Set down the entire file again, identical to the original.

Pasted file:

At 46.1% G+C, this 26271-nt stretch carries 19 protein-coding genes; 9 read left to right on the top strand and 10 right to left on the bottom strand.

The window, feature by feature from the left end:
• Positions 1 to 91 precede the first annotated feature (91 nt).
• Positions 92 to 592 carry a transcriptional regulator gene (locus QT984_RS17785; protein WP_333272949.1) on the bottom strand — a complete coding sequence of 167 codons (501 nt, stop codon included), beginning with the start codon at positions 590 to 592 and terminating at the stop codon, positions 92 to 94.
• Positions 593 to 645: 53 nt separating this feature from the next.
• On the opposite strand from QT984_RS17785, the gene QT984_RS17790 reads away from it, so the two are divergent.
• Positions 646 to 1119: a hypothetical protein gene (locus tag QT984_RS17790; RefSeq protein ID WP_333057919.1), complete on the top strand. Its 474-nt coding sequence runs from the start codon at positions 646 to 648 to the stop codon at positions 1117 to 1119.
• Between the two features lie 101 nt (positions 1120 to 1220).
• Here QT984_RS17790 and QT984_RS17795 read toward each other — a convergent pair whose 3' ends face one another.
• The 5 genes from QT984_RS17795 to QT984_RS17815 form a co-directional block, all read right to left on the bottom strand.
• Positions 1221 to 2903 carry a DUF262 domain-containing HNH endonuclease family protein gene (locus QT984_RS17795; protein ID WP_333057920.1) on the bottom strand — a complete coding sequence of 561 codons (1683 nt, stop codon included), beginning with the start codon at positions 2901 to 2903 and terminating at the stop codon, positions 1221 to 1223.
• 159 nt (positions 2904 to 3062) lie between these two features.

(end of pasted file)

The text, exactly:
At 46.1% G+C, this 26271-nt stretch carries 19 protein-coding genes; 9 read left to right on the top strand and 10 right to left on the bottom strand.

The window, feature by feature from the left end:
• Positions 1 to 91 precede the first annotated feature (91 nt).
• Positions 92 to 592 carry a transcriptional regulator gene (locus QT984_RS17785; protein WP_333272949.1) on the bottom strand — a complete coding sequence of 167 codons (501 nt, stop codon included), beginning with the start codon at positions 590 to 592 and terminating at the stop codon, positions 92 to 94.
• Positions 593 to 645: 53 nt separating this feature from the next.
• On the opposite strand from QT984_RS17785, the gene QT984_RS17790 reads away from it, so the two are divergent.
• Positions 646 to 1119: a hypothetical protein gene (locus tag QT984_RS17790; RefSeq protein ID WP_333057919.1), complete on the top strand. Its 474-nt coding sequence runs from the start codon at positions 646 to 648 to the stop codon at positions 1117 to 1119.
• Between the two features lie 101 nt (positions 1120 to 1220).
• Here QT984_RS17790 and QT984_RS17795 read toward each other — a convergent pair whose 3' ends face one another.
• The 5 genes from QT984_RS17795 to QT984_RS17815 form a co-directional block, all read right to left on the bottom strand.
• Positions 1221 to 2903 carry a DUF262 domain-containing HNH endonuclease family protein gene (locus QT984_RS17795; protein ID WP_333057920.1) on the bottom strand — a complete coding sequence of 561 codons (1683 nt, stop codon included), beginning with the start codon at positions 2901 to 2903 and terminating at the stop codon, positions 1221 to 1223.
• 159 nt (positions 2904 to 3062) lie between these two features.